Film: A Most Wanted Man
Anton Corbijn directs this adaptation of John le Carré’s spy thriller. Philip Seymour Hoffman dons a German accent as the head of a counter terrorism unit in Hamburg trying to turn a potential terrorist, whilst also getting pressure from the Americans and other German officials to simply arrest him.
This is Corbijn’s second thriller after The American and I’m becoming quite fond of his work. He has a way of piercing through a complicated script and getting to the point, without losing any of the smart writing and subtle plot developments. This is more ‘espionage’ than ‘spying’, it’s a subtle difference but the former is much easier to cock up than the latter when trying to make entertainment.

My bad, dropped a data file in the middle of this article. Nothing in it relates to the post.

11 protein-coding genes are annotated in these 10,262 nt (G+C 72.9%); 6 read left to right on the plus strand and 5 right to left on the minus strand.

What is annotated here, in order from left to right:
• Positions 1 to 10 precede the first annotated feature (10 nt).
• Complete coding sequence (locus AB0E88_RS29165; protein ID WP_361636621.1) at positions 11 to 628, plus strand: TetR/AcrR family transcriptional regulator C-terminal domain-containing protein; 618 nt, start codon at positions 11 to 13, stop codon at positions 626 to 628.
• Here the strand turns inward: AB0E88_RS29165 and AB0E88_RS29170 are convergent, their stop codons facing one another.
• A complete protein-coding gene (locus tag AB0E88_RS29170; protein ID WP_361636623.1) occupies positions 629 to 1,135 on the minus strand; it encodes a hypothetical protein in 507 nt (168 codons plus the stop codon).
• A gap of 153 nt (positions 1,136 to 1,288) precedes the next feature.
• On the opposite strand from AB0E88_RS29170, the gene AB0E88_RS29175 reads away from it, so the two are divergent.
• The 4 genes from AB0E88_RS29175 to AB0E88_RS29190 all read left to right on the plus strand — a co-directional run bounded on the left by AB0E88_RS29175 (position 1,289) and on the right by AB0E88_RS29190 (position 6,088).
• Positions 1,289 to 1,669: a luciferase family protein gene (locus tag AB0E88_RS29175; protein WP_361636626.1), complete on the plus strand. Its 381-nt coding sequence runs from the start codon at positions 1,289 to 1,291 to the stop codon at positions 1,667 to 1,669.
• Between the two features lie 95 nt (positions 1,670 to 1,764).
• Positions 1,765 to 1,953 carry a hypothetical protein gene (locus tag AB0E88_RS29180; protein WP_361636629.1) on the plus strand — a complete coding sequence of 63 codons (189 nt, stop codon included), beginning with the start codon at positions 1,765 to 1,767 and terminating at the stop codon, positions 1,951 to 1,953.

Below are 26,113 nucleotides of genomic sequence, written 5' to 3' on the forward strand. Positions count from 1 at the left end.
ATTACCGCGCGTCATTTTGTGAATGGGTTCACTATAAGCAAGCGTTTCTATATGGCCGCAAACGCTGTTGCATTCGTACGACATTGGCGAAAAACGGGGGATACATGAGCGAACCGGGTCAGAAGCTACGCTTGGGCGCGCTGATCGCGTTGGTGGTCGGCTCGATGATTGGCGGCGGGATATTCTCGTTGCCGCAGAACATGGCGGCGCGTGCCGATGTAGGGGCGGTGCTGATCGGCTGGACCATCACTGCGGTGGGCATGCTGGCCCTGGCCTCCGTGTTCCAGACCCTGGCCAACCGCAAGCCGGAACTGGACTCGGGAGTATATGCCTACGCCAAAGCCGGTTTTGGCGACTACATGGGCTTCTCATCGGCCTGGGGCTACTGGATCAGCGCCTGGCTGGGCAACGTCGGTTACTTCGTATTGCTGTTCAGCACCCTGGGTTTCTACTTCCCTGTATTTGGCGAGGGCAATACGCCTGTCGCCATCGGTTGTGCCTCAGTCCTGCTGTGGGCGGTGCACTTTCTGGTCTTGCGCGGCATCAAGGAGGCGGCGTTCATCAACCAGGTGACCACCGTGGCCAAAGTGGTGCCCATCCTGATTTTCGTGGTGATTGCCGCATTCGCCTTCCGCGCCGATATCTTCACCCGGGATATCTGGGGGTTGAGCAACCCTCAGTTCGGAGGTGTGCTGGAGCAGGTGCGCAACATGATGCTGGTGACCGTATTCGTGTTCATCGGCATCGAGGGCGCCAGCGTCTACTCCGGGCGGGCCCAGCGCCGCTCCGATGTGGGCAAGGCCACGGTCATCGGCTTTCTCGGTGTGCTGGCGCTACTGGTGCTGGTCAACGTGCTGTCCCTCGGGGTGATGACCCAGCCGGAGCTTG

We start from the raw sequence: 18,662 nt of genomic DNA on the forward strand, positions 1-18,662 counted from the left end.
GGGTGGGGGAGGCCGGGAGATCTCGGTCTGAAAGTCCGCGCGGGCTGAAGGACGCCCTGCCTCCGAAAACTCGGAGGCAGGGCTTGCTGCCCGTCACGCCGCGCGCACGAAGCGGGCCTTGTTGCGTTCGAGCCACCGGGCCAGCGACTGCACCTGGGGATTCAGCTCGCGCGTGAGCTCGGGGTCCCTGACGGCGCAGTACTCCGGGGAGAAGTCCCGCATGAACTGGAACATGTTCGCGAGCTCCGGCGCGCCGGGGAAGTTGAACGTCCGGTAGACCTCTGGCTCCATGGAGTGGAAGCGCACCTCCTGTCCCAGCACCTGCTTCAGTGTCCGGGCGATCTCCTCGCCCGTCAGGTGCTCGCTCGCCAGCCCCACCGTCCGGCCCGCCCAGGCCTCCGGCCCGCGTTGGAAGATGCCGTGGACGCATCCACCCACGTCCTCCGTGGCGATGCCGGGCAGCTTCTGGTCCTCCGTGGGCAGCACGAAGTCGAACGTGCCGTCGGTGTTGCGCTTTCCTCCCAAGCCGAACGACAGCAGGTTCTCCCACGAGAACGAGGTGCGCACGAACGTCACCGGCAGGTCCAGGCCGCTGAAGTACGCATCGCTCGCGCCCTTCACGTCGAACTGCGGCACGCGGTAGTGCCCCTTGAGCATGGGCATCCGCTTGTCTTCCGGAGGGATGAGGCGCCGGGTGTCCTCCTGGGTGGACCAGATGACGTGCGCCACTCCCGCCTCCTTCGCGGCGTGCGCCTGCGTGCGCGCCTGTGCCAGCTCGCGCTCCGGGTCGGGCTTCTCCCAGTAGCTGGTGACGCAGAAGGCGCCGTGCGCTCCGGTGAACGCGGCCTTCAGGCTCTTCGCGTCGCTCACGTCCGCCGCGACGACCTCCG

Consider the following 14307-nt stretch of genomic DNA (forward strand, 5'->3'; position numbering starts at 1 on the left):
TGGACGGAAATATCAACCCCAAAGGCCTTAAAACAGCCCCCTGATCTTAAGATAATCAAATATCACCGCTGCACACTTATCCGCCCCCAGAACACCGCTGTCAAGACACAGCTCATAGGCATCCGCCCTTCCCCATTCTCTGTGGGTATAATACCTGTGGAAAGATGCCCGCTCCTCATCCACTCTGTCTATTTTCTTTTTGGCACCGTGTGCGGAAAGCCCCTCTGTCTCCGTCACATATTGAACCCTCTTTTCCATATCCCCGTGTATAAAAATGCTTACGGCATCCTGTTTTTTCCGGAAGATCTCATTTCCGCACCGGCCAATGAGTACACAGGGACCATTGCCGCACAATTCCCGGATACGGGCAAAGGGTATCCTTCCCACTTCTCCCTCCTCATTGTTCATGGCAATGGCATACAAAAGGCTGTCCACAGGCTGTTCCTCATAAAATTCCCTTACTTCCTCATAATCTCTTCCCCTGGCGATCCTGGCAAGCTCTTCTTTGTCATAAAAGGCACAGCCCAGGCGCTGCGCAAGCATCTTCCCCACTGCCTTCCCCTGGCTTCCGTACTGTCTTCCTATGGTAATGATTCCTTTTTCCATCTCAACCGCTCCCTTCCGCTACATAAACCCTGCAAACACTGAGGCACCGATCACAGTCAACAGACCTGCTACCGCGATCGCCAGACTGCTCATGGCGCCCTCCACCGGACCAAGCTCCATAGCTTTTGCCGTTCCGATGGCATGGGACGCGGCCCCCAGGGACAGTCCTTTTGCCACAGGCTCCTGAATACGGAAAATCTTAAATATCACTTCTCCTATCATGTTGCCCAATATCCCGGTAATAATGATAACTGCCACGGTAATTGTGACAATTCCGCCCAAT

A Most Wanted Man is far from a classic. At times it drags and frankly the plot isn’t that exciting. Many of the characters are two dimensional. However, the actors are all talented enough to keep us interested; it’s only after the fact I realise some people seem to serve no other purpose than ‘someone Seymour Hoffman can talk to’.
In the right hands, Le Carré’s work often translates well onto celluloid. Corbijn has proven to be the right man for the job, keeping a firm grip on the pace and emotion in the film; the final 30 minutes in particular are very well put together.
Not overwhelming, but still a fantastic two hours.